Open Access
Volume 1, 2018
Article Number 2
Number of page(s) 2
Section Life Sciences - Medicine
Published online 29 June 2018

Cancer is the one of the most important public health problems in recent years [1]. It is only over the past 40 years since the passing of the national Cancer Act in 1971 in the US and the spending of hundreds of billions dollars, that the mortality rate of many cancers is at a level similar to that in 1930 (even when corrected for age) or somewhat declining [13]. Declining is largely a result of earlier detection (cancer of the cervix, breast and colorectal cancer). Similarly, recent changes in mortality from lung cancer are certainly due to decreases in smoking patterns over the past few decades. The observed trends may largely reflect changing incidence or earlier detection, rather than improved therapy [4].

In the last half a century, some topics have become fashionable in cancer research, and most cancer research resources are directed to these topics. First, the fashion was on “oncogenes” [5]. This, after a long delay, was displaced by tumor-suppressor genes. The mentioned trends of cancer fashion was followed by others such as cell cycle gene mutation, apoptosis, aneuploidy, angiogenesis [4] and lastly “bad luck” [57].

According to WHO, early detection of cancer greatly increases the chances for successful treatment [8]. Recognizing possible warning signs of cancer and taking prompt action leads to early diagnosis and early diagnosis is particularly relevant for cancers of the breast, cervix, mouth, larynx, colon and rectum, and skin. Screening refers to the use of simple tests across a healthy population in order to identify individuals who have disease, but do not as yet have symptoms [8]. Examples include breast cancer screening using mammography and cervical cancer screening using cytology screening methods, including Pap smears [9].

A huge US project (US$100-million) to genetically profile 10,000 tumors started in 2006. In 2009, this project received an additional $275 million [3]. The Cancer Genome Atlas (TCGA) is now the biggest component of the International Cancer Genome Consortium, a collaboration of scientists from 16 nations that has discovered nearly 10 million cancer-related mutations. Complexity of the data is the first problem of the project. Other problems are the lack of common mutations among tumors and cancer cells are often quick to become resistant, typically by activating different genes to bypass driver mutations that are blocked by targeted treatment [5]. Recently it was pointed out that cancer profiling may underestimate that two cancer cell clones may look identical yet differ completely at the protein level [10] In summary, this project has not succeeded in winning the fight against cancer, despite the high amount of resources spent [11,12].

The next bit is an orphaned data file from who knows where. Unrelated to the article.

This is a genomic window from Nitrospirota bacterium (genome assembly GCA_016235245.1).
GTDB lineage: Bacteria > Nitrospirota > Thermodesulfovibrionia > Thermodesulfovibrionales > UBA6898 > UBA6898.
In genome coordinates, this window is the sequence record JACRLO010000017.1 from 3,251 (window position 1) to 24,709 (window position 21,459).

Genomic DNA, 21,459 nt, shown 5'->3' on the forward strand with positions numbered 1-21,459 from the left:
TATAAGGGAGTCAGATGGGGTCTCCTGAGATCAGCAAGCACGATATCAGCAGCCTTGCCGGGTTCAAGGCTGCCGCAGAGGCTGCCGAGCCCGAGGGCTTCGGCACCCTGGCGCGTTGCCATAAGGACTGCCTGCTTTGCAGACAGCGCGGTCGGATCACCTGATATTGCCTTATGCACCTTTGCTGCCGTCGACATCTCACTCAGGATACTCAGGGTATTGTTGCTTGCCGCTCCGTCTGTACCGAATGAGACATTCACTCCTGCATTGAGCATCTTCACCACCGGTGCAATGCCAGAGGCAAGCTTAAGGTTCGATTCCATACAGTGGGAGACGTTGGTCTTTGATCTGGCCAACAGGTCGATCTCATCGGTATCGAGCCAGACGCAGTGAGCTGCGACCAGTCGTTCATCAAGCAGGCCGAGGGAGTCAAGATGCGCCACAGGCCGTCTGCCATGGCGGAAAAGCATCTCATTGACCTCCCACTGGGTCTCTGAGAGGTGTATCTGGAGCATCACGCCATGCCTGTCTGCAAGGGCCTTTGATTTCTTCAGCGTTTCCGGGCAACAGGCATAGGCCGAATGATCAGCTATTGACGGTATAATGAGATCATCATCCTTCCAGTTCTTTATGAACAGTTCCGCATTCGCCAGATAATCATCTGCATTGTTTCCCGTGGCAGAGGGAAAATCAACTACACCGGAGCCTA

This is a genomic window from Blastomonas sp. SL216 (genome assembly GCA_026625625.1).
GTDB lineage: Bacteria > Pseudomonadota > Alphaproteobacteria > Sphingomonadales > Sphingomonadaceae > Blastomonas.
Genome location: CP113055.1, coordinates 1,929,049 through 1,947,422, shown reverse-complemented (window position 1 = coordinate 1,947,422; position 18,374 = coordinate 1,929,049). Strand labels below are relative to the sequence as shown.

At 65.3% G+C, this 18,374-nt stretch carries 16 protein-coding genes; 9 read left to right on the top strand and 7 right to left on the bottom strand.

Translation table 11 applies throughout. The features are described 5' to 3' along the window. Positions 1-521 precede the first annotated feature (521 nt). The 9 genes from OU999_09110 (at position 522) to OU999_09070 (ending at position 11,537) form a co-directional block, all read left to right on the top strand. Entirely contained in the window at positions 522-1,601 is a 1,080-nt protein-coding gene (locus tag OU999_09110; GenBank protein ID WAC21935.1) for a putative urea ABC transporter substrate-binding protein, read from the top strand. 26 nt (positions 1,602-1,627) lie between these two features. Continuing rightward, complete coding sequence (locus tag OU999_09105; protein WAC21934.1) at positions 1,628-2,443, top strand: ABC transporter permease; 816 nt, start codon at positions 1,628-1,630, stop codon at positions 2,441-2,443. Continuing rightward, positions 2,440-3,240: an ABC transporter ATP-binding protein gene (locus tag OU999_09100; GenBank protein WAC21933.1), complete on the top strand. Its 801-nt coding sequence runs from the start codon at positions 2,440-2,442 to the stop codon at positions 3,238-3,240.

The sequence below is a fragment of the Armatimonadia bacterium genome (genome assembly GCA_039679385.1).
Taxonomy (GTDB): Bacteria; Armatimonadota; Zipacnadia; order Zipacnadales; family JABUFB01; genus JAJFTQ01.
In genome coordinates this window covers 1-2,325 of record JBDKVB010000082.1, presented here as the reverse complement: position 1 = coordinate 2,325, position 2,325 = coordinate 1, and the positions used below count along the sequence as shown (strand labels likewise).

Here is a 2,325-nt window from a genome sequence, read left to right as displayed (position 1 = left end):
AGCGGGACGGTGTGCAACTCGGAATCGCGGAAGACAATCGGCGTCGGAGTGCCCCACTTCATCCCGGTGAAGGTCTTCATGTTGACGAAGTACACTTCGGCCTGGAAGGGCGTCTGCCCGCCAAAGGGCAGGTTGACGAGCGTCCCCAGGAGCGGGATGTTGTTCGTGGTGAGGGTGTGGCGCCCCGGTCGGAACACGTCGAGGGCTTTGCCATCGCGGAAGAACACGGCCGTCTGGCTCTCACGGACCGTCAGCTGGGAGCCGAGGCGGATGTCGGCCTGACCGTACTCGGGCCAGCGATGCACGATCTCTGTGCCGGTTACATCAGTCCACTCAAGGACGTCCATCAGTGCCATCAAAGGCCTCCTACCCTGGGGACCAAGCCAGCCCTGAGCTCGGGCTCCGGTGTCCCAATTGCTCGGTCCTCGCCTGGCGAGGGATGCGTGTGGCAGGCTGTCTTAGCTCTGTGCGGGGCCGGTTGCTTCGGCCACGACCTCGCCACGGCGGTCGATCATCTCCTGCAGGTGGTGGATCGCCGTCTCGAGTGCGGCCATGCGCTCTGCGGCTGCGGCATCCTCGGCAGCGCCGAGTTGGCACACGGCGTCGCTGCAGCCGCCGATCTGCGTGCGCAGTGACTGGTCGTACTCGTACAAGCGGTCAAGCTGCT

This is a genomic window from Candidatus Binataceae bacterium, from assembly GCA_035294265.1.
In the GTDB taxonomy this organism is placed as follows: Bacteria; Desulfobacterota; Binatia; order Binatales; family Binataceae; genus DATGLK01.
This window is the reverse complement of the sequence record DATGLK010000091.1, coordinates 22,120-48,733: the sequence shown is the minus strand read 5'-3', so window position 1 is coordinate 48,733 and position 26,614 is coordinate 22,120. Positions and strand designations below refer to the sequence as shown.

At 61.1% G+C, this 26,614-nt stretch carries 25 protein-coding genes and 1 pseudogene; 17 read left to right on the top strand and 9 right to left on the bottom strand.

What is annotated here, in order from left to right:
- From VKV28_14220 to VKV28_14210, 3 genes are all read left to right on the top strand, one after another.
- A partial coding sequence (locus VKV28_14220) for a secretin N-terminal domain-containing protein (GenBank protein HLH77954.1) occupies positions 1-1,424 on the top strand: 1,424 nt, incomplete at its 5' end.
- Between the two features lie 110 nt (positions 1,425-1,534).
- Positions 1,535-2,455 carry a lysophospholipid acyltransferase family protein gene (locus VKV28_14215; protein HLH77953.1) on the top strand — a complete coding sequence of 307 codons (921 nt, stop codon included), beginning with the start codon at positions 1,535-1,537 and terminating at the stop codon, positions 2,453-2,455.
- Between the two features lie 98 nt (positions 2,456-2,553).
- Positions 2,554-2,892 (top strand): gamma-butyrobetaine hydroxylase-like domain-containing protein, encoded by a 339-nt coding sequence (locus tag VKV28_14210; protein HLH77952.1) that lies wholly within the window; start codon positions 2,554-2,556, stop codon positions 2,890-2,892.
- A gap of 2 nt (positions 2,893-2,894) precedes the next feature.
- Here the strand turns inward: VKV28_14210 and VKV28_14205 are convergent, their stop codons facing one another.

Meaning of ”pragmatic” is “Dealing with things sensibly and realistically in a way that is based on practical rather than theoretical considerations” [13]. Pragmatic thought largely developed in late 19th and early 20th century United States by the likes of C.S. Peirce, William James, John Dewey and others [14]. The key to the pragmatic method is a commitment to end-causes and outcomes of practice, rather than abstract first-causes [15]. Pragmatism has influenced the study of law, education, political and social theory, art and science [16]. Pragmatic researchers seek to determine the effectiveness of an intervention in a real-world setting to inform clinical decision making [17]. The pragmatic approach to science involves using the method which appears best suited to solve the problem. May be, the successful HIV/AIDS program serves as a global model of pragmatic medicine in operation [17].

In conclusion, we still do not have a valid hypothesis about carcinogenesis [3,5]. Because of this, accumulation of large amounts of genomic data does not work in everyday clinical practice so far [3]. As stated by Poincare “Science is built of facts the way a house is built of bricks: but an accumulation of facts is no more science than a pile of bricks is a house”. Also, the “foundation of science is trust, which is earned, not given” [18].

If we spend our effort and energy on the early detection of cancer instead of producing vast amount of genomic data [19], we can be more successful in the battle with cancer.

Conflict of interest

The author declares that he has no conflicts of interest in relation to this article.


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Cite this article as: Tez M. (2018), Pragmatic cancer approach − time to change? 4open, 1, 2.

© M. Tez, Published by EDP Sciences 2018

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